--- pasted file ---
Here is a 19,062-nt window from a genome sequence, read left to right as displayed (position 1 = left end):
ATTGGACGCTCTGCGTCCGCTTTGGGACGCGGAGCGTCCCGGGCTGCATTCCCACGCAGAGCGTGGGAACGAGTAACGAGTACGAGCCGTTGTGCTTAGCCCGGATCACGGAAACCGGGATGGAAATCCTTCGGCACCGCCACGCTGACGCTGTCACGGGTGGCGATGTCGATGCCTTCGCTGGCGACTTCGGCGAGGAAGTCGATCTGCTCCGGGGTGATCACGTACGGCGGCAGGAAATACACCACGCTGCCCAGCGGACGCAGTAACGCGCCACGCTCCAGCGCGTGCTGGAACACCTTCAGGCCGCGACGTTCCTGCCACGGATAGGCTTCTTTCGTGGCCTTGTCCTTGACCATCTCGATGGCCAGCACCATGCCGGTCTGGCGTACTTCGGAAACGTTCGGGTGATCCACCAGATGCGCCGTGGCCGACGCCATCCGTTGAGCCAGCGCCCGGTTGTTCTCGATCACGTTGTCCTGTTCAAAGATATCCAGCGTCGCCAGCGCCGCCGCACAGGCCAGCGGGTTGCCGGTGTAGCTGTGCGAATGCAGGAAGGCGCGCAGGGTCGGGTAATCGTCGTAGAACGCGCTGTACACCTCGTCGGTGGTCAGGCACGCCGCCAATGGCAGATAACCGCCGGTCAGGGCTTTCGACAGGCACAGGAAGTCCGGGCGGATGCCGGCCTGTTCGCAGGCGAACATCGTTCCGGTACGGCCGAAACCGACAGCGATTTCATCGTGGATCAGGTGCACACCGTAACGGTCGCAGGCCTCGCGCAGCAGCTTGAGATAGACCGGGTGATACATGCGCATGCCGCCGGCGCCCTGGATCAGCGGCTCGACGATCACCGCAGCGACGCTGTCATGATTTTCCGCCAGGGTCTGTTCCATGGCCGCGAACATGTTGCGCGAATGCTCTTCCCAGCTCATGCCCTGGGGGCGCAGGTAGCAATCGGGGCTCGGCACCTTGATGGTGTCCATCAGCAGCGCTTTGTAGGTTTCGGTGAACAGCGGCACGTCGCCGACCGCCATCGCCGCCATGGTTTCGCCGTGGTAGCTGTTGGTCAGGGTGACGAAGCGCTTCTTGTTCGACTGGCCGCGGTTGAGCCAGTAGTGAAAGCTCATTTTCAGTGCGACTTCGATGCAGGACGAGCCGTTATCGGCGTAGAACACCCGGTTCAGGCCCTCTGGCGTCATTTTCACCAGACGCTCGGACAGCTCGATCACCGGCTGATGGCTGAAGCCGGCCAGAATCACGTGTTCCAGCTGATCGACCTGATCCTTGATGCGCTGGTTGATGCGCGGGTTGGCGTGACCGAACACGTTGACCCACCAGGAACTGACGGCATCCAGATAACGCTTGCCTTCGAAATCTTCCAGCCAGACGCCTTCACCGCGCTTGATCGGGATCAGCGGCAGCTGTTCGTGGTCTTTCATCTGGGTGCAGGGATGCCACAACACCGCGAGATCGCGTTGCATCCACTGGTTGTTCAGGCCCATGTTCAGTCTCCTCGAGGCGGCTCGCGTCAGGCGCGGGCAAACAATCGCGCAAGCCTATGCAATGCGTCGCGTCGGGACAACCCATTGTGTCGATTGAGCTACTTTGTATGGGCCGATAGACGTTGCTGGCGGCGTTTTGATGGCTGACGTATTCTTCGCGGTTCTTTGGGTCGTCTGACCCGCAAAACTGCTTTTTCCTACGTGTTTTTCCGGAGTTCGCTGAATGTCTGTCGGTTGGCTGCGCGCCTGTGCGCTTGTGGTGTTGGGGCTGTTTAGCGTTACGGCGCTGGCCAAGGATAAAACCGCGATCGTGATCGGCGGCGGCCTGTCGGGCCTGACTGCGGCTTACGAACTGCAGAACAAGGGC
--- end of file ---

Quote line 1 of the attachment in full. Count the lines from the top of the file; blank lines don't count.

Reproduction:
Here is a 19,062-nt window from a genome sequence, read left to right as displayed (position 1 = left end):